Think AMD and you think perennial underdog. During the years, the company has enjoyed marginal success in the consumer desktop chip market despite tripping itself up with a raft of public missteps, late-to-the-game product releases and quarterly losses. It has nipped at Intel's heels just enough to pester but not pose an outright threat. Well, this week the underdog went on the attack in a big way.
AMD launched its 64-bit Opteron server processor with a ferocity and fanfare not seen often from the No. 2 chip player. Its well-attended Manhattan event oozed pep rally-like enthusiasm and sported an impressive array of supporting partners, including the likes of IBM, Microsoft, Oracle and Veritas. Even NBC sports personality Bob Costas joined in the festivities, bantering on stage with AMD president and CEO Hector Ruiz about his favorite sports performances and other signature moments in history.
A lot is at stake for AMD. The company reported another quarterly loss last week, to the tune of $146 million on revenue of $715 million during the first quarter, while Intel posted a modest first-quarter profit, buoyed by its Centrino mobile platform launch. One financial analyst at the event Tuesday described AMD's 64-bit strategy as "make or break" for the company.
Ruiz says the company is up for the challenge, though recognizing it as a tough one. AMD's dive into 64-bit computing is its first serious foray into the enterprise server and workstation market. It also plans to roll out the second component of its "AMD 64" initiative -- the 64-bit version of the desktop Athlon processor -- this fall. AMD is entering the server world at the high end, a space now dominated by a cadre of RISC-based players such as Sun and HP. But it is not the proprietary RISC companies that AMD seeks to compete with. AMD executives have one target in mind and that's Intel, whose own 64-bit Itanium 2 processor has been on the market for about two years now, but so far has languished as enterprises approach the migration from 32-bit to 64-bit computing with trepidation.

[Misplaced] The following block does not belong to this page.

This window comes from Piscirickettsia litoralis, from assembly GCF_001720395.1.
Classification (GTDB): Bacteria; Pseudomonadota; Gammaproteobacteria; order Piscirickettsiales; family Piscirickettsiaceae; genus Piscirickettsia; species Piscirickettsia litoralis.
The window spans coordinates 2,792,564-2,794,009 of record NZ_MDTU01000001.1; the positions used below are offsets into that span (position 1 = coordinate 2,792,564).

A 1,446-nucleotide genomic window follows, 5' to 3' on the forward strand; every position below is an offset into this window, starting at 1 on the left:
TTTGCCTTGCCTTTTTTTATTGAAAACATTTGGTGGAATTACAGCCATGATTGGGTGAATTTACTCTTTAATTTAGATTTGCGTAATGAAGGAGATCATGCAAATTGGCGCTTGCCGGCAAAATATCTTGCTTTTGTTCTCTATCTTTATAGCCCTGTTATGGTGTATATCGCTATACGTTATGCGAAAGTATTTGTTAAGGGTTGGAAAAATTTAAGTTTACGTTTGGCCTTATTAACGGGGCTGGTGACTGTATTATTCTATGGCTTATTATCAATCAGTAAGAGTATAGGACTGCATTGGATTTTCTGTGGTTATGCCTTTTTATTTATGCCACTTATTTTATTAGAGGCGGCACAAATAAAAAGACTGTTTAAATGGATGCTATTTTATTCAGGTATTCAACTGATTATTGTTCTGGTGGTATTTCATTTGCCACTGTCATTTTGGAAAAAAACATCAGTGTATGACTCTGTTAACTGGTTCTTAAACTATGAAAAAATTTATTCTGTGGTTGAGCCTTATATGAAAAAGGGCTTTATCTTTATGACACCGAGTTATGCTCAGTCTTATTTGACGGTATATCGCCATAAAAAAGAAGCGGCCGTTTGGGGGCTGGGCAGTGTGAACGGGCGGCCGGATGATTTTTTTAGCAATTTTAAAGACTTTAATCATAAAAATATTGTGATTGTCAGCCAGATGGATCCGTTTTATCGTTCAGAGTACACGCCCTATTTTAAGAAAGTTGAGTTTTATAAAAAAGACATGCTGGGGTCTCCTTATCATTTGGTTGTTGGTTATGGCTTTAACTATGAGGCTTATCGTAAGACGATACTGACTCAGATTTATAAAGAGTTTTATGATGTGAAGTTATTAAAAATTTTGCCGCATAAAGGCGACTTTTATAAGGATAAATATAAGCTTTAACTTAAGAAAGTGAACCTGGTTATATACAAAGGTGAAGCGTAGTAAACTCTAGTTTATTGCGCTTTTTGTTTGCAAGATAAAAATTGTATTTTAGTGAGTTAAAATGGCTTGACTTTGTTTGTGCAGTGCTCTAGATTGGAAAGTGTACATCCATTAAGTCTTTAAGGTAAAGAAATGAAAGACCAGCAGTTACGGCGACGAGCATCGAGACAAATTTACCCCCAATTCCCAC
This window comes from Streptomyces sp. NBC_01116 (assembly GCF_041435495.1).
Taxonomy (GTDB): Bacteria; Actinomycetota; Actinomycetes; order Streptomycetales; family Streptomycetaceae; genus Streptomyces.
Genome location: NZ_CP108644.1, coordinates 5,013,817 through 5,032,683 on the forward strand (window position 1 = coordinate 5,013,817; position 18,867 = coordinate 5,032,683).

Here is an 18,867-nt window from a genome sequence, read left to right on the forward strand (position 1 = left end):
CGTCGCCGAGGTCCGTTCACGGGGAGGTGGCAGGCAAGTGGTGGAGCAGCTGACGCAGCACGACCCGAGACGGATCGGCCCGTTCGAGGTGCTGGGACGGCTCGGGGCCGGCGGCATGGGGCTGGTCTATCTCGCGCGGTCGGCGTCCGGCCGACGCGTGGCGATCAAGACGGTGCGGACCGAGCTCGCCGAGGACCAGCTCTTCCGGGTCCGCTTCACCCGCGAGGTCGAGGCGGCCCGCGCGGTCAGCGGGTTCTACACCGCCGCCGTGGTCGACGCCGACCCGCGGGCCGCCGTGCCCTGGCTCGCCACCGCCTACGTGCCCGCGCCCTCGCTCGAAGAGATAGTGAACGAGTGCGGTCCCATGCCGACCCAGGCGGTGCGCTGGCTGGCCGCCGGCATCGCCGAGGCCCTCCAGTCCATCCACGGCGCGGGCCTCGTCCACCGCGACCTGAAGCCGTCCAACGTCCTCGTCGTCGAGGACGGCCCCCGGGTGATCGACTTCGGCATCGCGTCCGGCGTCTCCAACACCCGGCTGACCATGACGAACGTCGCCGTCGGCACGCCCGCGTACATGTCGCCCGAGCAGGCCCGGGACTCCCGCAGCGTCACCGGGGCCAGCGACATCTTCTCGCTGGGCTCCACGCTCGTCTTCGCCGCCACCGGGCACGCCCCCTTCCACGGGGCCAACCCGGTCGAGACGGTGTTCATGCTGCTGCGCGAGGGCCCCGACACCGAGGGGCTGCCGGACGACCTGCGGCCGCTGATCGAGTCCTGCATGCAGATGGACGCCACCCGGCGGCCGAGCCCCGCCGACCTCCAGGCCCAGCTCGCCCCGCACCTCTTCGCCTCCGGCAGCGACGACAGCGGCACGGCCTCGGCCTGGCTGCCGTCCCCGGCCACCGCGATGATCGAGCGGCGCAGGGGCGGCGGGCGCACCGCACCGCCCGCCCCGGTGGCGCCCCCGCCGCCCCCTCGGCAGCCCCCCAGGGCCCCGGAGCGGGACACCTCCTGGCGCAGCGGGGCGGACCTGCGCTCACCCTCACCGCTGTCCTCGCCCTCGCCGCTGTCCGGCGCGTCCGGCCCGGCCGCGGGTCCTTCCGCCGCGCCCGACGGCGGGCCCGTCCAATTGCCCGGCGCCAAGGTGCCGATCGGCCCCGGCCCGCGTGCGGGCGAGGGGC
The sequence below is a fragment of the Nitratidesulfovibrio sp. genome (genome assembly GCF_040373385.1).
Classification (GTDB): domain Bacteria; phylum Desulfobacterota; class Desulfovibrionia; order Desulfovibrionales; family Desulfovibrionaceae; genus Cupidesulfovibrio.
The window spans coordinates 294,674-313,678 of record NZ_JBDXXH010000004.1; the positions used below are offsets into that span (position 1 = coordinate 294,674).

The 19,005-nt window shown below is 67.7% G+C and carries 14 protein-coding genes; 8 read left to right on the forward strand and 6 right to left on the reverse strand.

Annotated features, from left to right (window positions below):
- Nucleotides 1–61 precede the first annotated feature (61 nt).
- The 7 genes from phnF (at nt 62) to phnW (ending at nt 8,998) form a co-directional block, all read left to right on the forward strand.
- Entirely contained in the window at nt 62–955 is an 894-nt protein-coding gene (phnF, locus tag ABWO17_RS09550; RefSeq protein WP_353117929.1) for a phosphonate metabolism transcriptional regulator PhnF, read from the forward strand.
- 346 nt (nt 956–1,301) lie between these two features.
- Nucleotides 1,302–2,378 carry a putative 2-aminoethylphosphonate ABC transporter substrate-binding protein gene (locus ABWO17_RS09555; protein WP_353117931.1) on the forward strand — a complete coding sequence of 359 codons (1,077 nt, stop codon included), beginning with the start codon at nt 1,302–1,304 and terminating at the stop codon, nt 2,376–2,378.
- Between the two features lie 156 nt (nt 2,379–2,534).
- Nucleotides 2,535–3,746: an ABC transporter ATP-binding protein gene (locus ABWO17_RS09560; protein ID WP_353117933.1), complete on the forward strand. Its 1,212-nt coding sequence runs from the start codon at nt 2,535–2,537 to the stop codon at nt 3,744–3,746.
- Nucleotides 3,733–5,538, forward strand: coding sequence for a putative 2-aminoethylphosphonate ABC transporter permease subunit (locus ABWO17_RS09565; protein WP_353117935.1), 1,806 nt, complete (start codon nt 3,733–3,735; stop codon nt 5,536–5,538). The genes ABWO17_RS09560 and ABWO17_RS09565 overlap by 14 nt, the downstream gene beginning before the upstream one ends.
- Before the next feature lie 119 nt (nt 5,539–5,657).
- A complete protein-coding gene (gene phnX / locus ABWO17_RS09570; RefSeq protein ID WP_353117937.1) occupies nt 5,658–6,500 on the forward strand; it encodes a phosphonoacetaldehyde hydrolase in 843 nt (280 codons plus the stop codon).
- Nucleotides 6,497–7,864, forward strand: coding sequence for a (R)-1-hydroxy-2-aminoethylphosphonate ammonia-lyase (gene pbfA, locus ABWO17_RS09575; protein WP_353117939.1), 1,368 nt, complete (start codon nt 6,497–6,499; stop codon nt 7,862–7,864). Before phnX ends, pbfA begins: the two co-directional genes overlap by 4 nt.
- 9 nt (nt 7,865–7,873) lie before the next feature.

AMD executives believe that they will fare better in the market for two primary reasons: price performance and backward compatibility. Opteron pricing is less than half that of its Itanium rival: The 200 Series two-way Opteron models 240, 242 and 244, available now, are priced between $283 and $794 in quantities of 1,000. The 100 Series (one-way CPUs) and 800 Series (up to eight-way CPUs) are due out in Q3 and later this quarter, respectively, with pricing to be determined. To hammer home the point about pricing, Jerry Sanders, AMD's colorful founder and chairman, said that systems vendors will be able to offer a four-way Opteron server priced below $10,000. Their were audible awes in at the launch event Tuesday.
As for backward compatibility, Opteron, unlike Intel's Itanium, is able to process both newer 64-bit applications and their 32-bit cousins, which, by far, comprise the mass of software in use today. By offering customers the coupling of price and 32-bit value propositions, AMD says it avoids "Intel-like" bullying of customers into a 64-bit upgrade, rather letting them leverage their existing investments in applications.